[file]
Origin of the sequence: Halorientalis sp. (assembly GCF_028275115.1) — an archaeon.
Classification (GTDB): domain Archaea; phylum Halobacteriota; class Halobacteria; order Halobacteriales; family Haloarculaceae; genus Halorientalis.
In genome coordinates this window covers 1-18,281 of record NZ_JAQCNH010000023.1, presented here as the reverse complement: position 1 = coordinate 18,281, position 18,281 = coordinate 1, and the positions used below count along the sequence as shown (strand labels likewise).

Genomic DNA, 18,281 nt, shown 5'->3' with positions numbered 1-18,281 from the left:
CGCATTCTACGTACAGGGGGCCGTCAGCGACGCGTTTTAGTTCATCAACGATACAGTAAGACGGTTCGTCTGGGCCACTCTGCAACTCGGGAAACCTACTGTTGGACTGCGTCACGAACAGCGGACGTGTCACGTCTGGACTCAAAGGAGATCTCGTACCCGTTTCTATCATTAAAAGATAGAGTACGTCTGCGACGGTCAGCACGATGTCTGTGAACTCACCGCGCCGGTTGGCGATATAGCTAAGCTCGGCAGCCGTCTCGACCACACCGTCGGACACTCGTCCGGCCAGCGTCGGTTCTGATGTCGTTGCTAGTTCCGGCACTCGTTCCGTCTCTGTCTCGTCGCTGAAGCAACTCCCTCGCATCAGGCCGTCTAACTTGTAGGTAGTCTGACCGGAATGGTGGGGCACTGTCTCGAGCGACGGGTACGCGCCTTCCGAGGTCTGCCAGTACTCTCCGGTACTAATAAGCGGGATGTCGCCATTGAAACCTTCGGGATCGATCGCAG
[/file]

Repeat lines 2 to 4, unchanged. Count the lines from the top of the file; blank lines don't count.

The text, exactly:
Classification (GTDB): domain Archaea; phylum Halobacteriota; class Halobacteria; order Halobacteriales; family Haloarculaceae; genus Halorientalis.
In genome coordinates this window covers 1-18,281 of record NZ_JAQCNH010000023.1, presented here as the reverse complement: position 1 = coordinate 18,281, position 18,281 = coordinate 1, and the positions used below count along the sequence as shown (strand labels likewise).

Genomic DNA, 18,281 nt, shown 5'->3' with positions numbered 1-18,281 from the left: